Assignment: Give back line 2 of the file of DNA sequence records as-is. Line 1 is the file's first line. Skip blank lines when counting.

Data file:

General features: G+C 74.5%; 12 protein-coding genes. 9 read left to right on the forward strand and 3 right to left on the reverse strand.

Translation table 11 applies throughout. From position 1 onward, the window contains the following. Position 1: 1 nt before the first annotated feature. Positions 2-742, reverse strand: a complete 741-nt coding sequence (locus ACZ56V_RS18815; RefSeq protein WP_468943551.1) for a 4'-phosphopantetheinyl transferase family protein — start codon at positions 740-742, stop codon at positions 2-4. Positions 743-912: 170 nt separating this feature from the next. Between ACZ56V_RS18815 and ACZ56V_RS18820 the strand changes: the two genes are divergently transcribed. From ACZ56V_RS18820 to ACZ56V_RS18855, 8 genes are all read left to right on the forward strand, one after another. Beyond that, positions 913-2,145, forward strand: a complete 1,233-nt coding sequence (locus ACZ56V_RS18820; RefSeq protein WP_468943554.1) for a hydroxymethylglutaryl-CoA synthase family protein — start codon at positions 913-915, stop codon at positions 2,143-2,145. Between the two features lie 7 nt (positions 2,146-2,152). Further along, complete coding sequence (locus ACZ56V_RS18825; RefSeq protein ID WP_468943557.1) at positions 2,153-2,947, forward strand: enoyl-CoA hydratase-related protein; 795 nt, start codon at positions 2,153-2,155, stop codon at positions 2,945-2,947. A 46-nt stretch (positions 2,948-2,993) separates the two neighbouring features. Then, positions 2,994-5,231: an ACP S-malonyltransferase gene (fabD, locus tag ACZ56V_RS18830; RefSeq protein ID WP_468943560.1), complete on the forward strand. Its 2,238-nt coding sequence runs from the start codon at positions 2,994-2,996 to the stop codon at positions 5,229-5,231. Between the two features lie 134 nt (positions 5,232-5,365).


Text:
Translation table 11 applies throughout. From position 1 onward, the window contains the following. Position 1: 1 nt before the first annotated feature. Positions 2-742, reverse strand: a complete 741-nt coding sequence (locus ACZ56V_RS18815; RefSeq protein WP_468943551.1) for a 4'-phosphopantetheinyl transferase family protein — start codon at positions 740-742, stop codon at positions 2-4. Positions 743-912: 170 nt separating this feature from the next. Between ACZ56V_RS18815 and ACZ56V_RS18820 the strand changes: the two genes are divergently transcribed. From ACZ56V_RS18820 to ACZ56V_RS18855, 8 genes are all read left to right on the forward strand, one after another. Beyond that, positions 913-2,145, forward strand: a complete 1,233-nt coding sequence (locus ACZ56V_RS18820; RefSeq protein WP_468943554.1) for a hydroxymethylglutaryl-CoA synthase family protein — start codon at positions 913-915, stop codon at positions 2,143-2,145. Between the two features lie 7 nt (positions 2,146-2,152). Further along, complete coding sequence (locus ACZ56V_RS18825; RefSeq protein ID WP_468943557.1) at positions 2,153-2,947, forward strand: enoyl-CoA hydratase-related protein; 795 nt, start codon at positions 2,153-2,155, stop codon at positions 2,945-2,947. A 46-nt stretch (positions 2,948-2,993) separates the two neighbouring features. Then, positions 2,994-5,231: an ACP S-malonyltransferase gene (fabD, locus tag ACZ56V_RS18830; RefSeq protein ID WP_468943560.1), complete on the forward strand. Its 2,238-nt coding sequence runs from the start codon at positions 2,994-2,996 to the stop codon at positions 5,229-5,231. Between the two features lie 134 nt (positions 5,232-5,365).